Archival video of that meeting available on YouTube does show Davis receiving extended audience applause after his comments, to which Fletcher replied, “well said, Mr. Davis.”
Next to use public expression during that meeting is Denise Watts Wilson, followed by a 13-year-old student diagnosed with cancer.
As that student approached the stand, Fletcher said to her, “I apologize, but our audience is taking up time that is really yours now.”
That line elicited an audible boo from the audience; one the lawsuit claimed was made by Cain. A board member is then heard on camera calling for his removal.
Cain returned to the following Sept. 2021 OCBE meeting, where he did speak during public expression.
The lawsuit claimed that Cain prepared his statement with the expectation of three minutes for public expression, but learned during the meeting that time for all speakers had been reduced to two minutes.
It goes on to say that Cain went “approximately 20 seconds” over the time limit in finishing a quote from C.S. Lewis, adding that he “never threatened the Board and…spoke no fighting words.”
Archival YouTube footage of that meeting does show Cain talking past his allotted time and finishing the quote and returning to his seat just as Assistant Superintendent Brent Deaves begins to approach the podium.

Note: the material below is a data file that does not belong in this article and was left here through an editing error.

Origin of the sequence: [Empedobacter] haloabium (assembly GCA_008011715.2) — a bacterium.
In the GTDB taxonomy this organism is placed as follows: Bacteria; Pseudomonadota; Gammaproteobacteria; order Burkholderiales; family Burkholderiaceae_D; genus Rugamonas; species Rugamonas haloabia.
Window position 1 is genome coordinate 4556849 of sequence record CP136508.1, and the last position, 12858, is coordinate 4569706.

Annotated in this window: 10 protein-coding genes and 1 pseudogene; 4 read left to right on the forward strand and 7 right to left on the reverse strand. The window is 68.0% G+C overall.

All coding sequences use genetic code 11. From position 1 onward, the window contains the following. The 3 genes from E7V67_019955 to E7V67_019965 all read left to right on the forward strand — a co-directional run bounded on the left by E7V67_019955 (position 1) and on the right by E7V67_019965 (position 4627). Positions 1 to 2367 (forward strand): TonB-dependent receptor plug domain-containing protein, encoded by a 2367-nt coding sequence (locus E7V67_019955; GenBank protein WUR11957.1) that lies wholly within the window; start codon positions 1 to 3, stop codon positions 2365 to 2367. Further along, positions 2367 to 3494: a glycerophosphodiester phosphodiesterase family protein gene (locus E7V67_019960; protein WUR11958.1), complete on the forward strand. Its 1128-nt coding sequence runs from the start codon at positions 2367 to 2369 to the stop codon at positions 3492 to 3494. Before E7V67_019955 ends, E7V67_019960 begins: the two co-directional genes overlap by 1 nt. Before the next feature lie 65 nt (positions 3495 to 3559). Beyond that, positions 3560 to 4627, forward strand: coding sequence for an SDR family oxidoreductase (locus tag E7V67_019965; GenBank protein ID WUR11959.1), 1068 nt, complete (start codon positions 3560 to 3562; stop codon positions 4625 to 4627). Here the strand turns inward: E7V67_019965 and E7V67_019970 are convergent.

The lawsuit then alleged that Cain was forced to leave the meeting.
“After his speech, Cain was again forced to leave the meeting by the Board,” it reads. The officer who required him to leave told him that he was being ejected from the meeting for going over his allotted two minutes of time.”
It was after the Sept. 27 meeting that Cain received a letter from Davis banning him from meetings until January of 2022, according to the lawsuit. Attorneys representing Cain attached included that letter as evidence.
“Due to your actions at the last Board of Education meeting, you are prohibited from attending meetings of the Board until January 2022,” the alleged letter reads. “Your outbursts ruing the board meeting were unacceptable and detracted from a safe environment for everyone.”
Violating those conditions, it continues, could result in “legal action for trespassing, harassment, and/or menacing.”
“I understand that parents are passionate about topics related to managing the pandemic during school,” the letter reads. “However, we cannot allow guests and speakers to create a hostile or unsafe environment for the Board members, employees, and other audience members.”
The contents of that letter, Cain’s attorneys argued, violated his First Amendment rights and Due Process rights under the Fourteenth Amendment.
“The Board violated Cain’s First Amendment rights and unlawfully restrained critical speech,” the lawsuit reads. “The Board further violated Cain’s First Amendment right to receive information and access the government. Cain is entitled to damages, injunctive relief, a declaratory judgment, costs, and attorney fees.”